• Health/care costs – The potential need for expensive long-term care in later life
  • Unexpected events – Things like job loss, divorce, or other major life changes

It’s also crucial to regularly review your plan and make incremental changes as your circumstances evolve. What looks like a robust strategy today may need to be adapted in the future as new challenges arise.

Importantly, assessing risks isn’t just about protecting the downside. It’s also about ensuring you’re not being overly cautious and missing out on opportunities to enhance your financial wellbeing in retirement – they’re your golden years, after all!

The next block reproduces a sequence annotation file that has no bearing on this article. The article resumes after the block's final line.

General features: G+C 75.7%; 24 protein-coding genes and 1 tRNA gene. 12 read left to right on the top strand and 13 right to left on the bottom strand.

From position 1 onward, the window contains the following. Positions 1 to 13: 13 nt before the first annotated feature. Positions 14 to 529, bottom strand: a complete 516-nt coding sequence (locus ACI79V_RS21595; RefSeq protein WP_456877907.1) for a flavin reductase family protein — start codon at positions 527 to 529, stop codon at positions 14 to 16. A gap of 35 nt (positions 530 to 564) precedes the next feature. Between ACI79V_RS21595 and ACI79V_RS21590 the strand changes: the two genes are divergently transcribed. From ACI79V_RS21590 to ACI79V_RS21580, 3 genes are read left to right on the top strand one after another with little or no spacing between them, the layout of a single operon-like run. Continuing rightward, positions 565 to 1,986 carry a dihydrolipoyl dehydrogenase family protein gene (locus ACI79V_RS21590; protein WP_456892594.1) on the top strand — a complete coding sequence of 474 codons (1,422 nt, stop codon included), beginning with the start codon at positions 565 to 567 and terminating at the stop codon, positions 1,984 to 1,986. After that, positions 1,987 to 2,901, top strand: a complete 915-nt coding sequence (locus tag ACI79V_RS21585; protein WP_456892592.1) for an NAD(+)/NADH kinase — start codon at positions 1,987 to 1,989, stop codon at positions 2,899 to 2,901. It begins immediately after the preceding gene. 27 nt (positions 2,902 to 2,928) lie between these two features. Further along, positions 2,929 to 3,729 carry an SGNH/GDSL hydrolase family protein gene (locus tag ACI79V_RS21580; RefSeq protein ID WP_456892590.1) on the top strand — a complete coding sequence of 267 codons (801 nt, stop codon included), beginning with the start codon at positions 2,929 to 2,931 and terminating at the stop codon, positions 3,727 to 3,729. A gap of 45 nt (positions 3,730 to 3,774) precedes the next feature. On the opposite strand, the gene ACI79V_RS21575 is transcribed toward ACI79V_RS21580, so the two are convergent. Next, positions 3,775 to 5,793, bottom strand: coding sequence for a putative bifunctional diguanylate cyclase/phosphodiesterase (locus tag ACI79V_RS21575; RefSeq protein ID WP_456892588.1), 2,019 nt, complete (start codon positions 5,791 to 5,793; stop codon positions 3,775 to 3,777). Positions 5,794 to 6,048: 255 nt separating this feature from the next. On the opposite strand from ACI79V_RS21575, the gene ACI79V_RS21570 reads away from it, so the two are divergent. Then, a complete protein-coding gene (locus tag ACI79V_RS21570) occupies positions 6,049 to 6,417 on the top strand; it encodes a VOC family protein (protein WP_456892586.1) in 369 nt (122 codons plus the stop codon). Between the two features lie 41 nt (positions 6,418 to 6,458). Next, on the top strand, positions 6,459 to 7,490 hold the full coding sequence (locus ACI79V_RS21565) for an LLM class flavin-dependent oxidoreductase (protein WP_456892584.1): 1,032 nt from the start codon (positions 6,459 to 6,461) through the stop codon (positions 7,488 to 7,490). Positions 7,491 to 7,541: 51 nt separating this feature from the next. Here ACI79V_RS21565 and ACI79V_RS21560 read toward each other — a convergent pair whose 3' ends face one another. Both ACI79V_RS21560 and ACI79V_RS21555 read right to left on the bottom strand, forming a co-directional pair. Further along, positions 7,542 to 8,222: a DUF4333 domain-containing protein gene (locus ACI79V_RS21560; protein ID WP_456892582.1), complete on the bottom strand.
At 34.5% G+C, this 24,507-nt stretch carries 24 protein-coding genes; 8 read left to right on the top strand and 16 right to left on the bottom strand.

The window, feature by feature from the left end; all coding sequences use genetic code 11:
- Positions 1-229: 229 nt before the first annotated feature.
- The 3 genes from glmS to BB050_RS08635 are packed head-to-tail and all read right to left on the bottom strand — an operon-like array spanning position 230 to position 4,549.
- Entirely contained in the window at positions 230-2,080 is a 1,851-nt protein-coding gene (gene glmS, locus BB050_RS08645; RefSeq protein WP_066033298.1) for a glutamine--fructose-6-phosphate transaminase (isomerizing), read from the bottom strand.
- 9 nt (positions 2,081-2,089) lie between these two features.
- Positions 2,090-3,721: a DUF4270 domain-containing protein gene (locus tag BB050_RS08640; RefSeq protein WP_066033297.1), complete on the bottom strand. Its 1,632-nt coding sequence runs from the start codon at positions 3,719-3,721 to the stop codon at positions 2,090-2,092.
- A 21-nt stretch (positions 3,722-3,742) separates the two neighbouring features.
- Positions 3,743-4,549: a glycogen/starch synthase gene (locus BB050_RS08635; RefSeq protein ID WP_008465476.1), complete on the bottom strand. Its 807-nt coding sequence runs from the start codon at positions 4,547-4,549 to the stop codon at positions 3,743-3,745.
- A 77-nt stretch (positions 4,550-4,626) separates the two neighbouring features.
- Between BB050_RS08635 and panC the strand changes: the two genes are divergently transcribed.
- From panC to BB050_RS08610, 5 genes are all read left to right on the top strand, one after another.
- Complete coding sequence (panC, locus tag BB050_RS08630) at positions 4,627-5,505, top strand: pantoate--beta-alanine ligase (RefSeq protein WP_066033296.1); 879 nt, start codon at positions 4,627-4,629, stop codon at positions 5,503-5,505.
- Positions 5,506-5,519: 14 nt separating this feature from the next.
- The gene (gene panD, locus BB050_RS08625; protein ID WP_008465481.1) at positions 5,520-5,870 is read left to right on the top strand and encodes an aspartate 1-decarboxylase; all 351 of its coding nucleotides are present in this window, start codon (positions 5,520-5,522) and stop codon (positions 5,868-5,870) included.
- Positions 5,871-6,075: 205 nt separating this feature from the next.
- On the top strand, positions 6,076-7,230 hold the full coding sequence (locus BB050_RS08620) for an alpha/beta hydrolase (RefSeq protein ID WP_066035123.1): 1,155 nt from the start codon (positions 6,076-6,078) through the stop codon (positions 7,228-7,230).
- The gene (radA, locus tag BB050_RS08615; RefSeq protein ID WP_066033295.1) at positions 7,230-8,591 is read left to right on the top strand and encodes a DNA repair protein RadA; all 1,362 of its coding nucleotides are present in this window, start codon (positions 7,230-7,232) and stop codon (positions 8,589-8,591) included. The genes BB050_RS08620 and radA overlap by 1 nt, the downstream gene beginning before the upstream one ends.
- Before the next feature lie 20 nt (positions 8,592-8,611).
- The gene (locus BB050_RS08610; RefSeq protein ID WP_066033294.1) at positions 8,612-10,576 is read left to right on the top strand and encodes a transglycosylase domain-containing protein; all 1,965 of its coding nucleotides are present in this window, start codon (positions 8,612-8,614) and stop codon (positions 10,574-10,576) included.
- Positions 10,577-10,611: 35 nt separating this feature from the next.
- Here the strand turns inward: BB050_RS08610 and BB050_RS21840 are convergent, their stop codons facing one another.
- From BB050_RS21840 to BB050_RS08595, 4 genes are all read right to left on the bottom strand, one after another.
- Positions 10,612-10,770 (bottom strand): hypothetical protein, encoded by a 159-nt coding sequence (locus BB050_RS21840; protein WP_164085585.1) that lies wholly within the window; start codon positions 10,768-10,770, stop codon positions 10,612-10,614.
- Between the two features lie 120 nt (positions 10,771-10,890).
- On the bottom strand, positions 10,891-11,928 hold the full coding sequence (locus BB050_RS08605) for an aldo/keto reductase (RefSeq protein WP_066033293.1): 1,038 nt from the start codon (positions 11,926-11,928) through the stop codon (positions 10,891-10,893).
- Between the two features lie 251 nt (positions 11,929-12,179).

A skilled financial planner can help you strike the right balance.

What is the financial planning process?

So, what does the process of getting your financial plan sorted actually look like? It usually starts with a quick call or meeting with a financial planner.

This initial conversation is a chance for both you and your planner to gain a general understanding of your situation and what financial planning might entail for you. You’ll generally discuss your goals, concerns, and expectations, and your planner will provide an overview of their services and how they typically work with clients.

If you both feel confident that they can add value, they’ll then arrange a more comprehensive initial meeting. This could be over the phone, via video call, or in person – generally whatever works best for you.

During this meeting, they’ll dive deeper into your specific circumstances. They’ll need to gather detailed information about your income, assets, liabilities, and any other relevant financial details such as your objectives, risk tolerance, and timeline.